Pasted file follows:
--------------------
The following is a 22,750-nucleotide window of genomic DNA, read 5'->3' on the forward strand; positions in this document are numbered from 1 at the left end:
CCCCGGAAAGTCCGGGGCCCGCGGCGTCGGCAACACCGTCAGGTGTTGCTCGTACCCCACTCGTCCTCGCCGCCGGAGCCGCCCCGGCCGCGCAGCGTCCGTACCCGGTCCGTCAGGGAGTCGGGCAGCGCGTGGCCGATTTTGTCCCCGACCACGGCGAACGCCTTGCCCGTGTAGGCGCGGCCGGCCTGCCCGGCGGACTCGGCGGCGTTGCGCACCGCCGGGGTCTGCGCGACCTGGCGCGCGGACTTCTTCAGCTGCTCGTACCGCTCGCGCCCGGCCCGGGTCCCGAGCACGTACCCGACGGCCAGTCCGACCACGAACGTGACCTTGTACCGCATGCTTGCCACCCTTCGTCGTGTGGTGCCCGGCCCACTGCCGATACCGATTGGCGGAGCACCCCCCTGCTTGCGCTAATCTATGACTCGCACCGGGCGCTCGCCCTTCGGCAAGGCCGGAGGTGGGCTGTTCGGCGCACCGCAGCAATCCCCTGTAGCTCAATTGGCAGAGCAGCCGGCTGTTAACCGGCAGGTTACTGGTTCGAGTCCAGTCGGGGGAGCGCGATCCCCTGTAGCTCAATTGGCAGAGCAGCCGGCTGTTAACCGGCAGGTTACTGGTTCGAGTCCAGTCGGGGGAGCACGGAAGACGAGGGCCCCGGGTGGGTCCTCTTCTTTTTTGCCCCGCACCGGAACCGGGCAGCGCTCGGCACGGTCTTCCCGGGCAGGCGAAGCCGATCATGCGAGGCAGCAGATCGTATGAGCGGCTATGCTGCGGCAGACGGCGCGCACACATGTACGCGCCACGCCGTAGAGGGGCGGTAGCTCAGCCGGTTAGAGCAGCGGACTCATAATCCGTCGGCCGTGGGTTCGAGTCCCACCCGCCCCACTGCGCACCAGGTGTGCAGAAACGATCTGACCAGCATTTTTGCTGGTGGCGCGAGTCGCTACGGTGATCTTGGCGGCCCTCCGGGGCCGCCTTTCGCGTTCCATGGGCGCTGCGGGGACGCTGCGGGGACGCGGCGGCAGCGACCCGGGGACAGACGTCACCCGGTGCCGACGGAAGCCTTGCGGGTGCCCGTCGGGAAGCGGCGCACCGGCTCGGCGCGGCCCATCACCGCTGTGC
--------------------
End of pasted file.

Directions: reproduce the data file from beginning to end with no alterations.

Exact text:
The following is a 22,750-nucleotide window of genomic DNA, read 5'->3' on the forward strand; positions in this document are numbered from 1 at the left end:
CCCCGGAAAGTCCGGGGCCCGCGGCGTCGGCAACACCGTCAGGTGTTGCTCGTACCCCACTCGTCCTCGCCGCCGGAGCCGCCCCGGCCGCGCAGCGTCCGTACCCGGTCCGTCAGGGAGTCGGGCAGCGCGTGGCCGATTTTGTCCCCGACCACGGCGAACGCCTTGCCCGTGTAGGCGCGGCCGGCCTGCCCGGCGGACTCGGCGGCGTTGCGCACCGCCGGGGTCTGCGCGACCTGGCGCGCGGACTTCTTCAGCTGCTCGTACCGCTCGCGCCCGGCCCGGGTCCCGAGCACGTACCCGACGGCCAGTCCGACCACGAACGTGACCTTGTACCGCATGCTTGCCACCCTTCGTCGTGTGGTGCCCGGCCCACTGCCGATACCGATTGGCGGAGCACCCCCCTGCTTGCGCTAATCTATGACTCGCACCGGGCGCTCGCCCTTCGGCAAGGCCGGAGGTGGGCTGTTCGGCGCACCGCAGCAATCCCCTGTAGCTCAATTGGCAGAGCAGCCGGCTGTTAACCGGCAGGTTACTGGTTCGAGTCCAGTCGGGGGAGCGCGATCCCCTGTAGCTCAATTGGCAGAGCAGCCGGCTGTTAACCGGCAGGTTACTGGTTCGAGTCCAGTCGGGGGAGCACGGAAGACGAGGGCCCCGGGTGGGTCCTCTTCTTTTTTGCCCCGCACCGGAACCGGGCAGCGCTCGGCACGGTCTTCCCGGGCAGGCGAAGCCGATCATGCGAGGCAGCAGATCGTATGAGCGGCTATGCTGCGGCAGACGGCGCGCACACATGTACGCGCCACGCCGTAGAGGGGCGGTAGCTCAGCCGGTTAGAGCAGCGGACTCATAATCCGTCGGCCGTGGGTTCGAGTCCCACCCGCCCCACTGCGCACCAGGTGTGCAGAAACGATCTGACCAGCATTTTTGCTGGTGGCGCGAGTCGCTACGGTGATCTTGGCGGCCCTCCGGGGCCGCCTTTCGCGTTCCATGGGCGCTGCGGGGACGCTGCGGGGACGCGGCGGCAGCGACCCGGGGACAGACGTCACCCGGTGCCGACGGAAGCCTTGCGGGTGCCCGTCGGGAAGCGGCGCACCGGCTCGGCGCGGCCCATCACCGCTGTGC